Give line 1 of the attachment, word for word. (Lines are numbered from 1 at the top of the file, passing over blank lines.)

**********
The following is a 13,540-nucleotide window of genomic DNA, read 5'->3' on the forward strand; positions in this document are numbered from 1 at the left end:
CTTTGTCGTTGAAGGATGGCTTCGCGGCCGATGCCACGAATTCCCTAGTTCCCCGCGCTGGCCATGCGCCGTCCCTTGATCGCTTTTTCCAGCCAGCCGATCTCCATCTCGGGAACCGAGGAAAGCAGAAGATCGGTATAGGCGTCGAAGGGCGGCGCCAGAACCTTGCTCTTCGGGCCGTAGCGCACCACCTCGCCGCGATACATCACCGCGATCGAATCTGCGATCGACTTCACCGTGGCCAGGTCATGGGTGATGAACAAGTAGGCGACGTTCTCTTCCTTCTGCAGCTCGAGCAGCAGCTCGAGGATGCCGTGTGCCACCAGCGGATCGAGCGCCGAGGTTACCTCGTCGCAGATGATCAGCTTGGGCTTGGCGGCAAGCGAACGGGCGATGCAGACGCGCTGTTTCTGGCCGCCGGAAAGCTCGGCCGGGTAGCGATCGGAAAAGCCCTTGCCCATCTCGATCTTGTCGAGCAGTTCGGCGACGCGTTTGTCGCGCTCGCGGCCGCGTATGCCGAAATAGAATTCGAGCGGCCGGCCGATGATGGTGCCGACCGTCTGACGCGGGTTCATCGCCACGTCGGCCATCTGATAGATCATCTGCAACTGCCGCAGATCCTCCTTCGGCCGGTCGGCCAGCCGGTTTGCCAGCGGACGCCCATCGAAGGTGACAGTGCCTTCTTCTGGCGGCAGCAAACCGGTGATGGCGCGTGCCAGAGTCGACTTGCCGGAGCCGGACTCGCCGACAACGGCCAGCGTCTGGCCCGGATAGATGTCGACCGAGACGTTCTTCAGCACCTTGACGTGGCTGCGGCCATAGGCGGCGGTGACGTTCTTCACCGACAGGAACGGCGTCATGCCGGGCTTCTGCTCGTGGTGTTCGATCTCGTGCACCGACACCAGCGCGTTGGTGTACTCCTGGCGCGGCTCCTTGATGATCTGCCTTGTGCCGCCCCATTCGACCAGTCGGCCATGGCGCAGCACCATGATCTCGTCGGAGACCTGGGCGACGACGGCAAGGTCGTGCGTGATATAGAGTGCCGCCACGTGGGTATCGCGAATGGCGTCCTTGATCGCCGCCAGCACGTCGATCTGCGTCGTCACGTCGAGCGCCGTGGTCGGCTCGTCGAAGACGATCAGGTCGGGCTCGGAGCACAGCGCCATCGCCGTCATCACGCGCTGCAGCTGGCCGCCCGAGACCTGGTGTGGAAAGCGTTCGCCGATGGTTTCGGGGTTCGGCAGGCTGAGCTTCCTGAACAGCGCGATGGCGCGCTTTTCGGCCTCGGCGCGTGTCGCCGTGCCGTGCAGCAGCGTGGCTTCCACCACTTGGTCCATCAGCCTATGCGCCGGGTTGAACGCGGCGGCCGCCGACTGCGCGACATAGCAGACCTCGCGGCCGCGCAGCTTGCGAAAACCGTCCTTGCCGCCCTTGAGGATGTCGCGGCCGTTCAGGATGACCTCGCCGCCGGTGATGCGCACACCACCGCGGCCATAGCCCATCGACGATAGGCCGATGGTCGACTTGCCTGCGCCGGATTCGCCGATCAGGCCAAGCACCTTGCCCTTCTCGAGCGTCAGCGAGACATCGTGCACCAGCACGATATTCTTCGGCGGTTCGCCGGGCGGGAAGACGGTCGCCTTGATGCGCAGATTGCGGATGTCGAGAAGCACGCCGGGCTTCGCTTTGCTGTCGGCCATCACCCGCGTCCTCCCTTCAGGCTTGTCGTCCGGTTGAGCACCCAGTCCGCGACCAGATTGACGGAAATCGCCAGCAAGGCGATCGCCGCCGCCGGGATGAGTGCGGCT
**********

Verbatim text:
The following is a 13,540-nucleotide window of genomic DNA, read 5'->3' on the forward strand; positions in this document are numbered from 1 at the left end: